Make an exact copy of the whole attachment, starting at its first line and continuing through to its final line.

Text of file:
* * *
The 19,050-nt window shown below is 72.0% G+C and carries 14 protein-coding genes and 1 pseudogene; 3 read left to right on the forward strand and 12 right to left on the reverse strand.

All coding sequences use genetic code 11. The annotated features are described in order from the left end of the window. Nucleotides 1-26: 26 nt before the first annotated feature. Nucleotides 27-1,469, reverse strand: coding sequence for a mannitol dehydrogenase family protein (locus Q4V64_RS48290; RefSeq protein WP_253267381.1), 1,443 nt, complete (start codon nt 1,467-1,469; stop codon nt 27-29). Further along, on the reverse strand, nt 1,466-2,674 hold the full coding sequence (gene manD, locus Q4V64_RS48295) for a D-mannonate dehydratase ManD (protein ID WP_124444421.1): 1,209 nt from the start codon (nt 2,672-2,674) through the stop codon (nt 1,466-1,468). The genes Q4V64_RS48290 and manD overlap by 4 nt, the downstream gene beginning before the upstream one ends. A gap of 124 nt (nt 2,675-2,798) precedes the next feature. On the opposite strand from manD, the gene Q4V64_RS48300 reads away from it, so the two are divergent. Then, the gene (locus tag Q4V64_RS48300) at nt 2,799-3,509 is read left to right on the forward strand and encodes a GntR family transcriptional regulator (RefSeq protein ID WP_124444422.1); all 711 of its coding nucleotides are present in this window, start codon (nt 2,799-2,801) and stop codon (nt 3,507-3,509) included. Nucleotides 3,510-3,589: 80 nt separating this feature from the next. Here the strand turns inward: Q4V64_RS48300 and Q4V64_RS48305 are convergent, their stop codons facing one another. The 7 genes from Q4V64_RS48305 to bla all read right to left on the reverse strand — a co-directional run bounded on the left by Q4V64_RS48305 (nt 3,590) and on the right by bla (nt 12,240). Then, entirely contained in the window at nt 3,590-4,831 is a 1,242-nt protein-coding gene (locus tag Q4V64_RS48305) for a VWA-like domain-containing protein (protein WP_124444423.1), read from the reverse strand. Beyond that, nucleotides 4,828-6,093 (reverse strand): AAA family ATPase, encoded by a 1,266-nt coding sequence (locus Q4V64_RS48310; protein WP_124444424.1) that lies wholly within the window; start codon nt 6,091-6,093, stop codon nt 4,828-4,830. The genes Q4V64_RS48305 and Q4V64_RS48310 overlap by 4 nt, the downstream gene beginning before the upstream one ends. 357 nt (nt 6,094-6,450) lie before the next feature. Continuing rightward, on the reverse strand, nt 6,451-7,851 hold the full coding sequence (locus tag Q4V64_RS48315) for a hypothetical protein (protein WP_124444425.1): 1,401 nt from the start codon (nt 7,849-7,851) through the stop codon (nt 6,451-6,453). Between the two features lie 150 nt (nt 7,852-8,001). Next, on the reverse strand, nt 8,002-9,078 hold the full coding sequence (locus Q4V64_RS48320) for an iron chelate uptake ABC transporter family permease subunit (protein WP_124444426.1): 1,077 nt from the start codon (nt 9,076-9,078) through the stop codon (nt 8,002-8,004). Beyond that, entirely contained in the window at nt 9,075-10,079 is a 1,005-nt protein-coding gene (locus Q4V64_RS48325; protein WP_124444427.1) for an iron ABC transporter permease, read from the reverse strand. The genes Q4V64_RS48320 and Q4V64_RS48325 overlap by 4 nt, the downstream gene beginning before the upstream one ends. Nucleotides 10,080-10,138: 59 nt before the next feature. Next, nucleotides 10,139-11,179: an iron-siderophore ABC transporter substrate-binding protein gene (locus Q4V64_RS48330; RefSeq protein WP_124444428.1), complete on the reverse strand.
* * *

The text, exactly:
The 19,050-nt window shown below is 72.0% G+C and carries 14 protein-coding genes and 1 pseudogene; 3 read left to right on the forward strand and 12 right to left on the reverse strand.

All coding sequences use genetic code 11. The annotated features are described in order from the left end of the window. Nucleotides 1-26: 26 nt before the first annotated feature. Nucleotides 27-1,469, reverse strand: coding sequence for a mannitol dehydrogenase family protein (locus Q4V64_RS48290; RefSeq protein WP_253267381.1), 1,443 nt, complete (start codon nt 1,467-1,469; stop codon nt 27-29). Further along, on the reverse strand, nt 1,466-2,674 hold the full coding sequence (gene manD, locus Q4V64_RS48295) for a D-mannonate dehydratase ManD (protein ID WP_124444421.1): 1,209 nt from the start codon (nt 2,672-2,674) through the stop codon (nt 1,466-1,468). The genes Q4V64_RS48290 and manD overlap by 4 nt, the downstream gene beginning before the upstream one ends. A gap of 124 nt (nt 2,675-2,798) precedes the next feature. On the opposite strand from manD, the gene Q4V64_RS48300 reads away from it, so the two are divergent. Then, the gene (locus tag Q4V64_RS48300) at nt 2,799-3,509 is read left to right on the forward strand and encodes a GntR family transcriptional regulator (RefSeq protein ID WP_124444422.1); all 711 of its coding nucleotides are present in this window, start codon (nt 2,799-2,801) and stop codon (nt 3,507-3,509) included. Nucleotides 3,510-3,589: 80 nt separating this feature from the next. Here the strand turns inward: Q4V64_RS48300 and Q4V64_RS48305 are convergent, their stop codons facing one another. The 7 genes from Q4V64_RS48305 to bla all read right to left on the reverse strand — a co-directional run bounded on the left by Q4V64_RS48305 (nt 3,590) and on the right by bla (nt 12,240). Then, entirely contained in the window at nt 3,590-4,831 is a 1,242-nt protein-coding gene (locus tag Q4V64_RS48305) for a VWA-like domain-containing protein (protein WP_124444423.1), read from the reverse strand. Beyond that, nucleotides 4,828-6,093 (reverse strand): AAA family ATPase, encoded by a 1,266-nt coding sequence (locus Q4V64_RS48310; protein WP_124444424.1) that lies wholly within the window; start codon nt 6,091-6,093, stop codon nt 4,828-4,830. The genes Q4V64_RS48305 and Q4V64_RS48310 overlap by 4 nt, the downstream gene beginning before the upstream one ends. 357 nt (nt 6,094-6,450) lie before the next feature. Continuing rightward, on the reverse strand, nt 6,451-7,851 hold the full coding sequence (locus tag Q4V64_RS48315) for a hypothetical protein (protein WP_124444425.1): 1,401 nt from the start codon (nt 7,849-7,851) through the stop codon (nt 6,451-6,453). Between the two features lie 150 nt (nt 7,852-8,001). Next, on the reverse strand, nt 8,002-9,078 hold the full coding sequence (locus Q4V64_RS48320) for an iron chelate uptake ABC transporter family permease subunit (protein WP_124444426.1): 1,077 nt from the start codon (nt 9,076-9,078) through the stop codon (nt 8,002-8,004). Beyond that, entirely contained in the window at nt 9,075-10,079 is a 1,005-nt protein-coding gene (locus Q4V64_RS48325; protein WP_124444427.1) for an iron ABC transporter permease, read from the reverse strand. The genes Q4V64_RS48320 and Q4V64_RS48325 overlap by 4 nt, the downstream gene beginning before the upstream one ends. Nucleotides 10,080-10,138: 59 nt before the next feature. Next, nucleotides 10,139-11,179: an iron-siderophore ABC transporter substrate-binding protein gene (locus Q4V64_RS48330; RefSeq protein WP_124444428.1), complete on the reverse strand.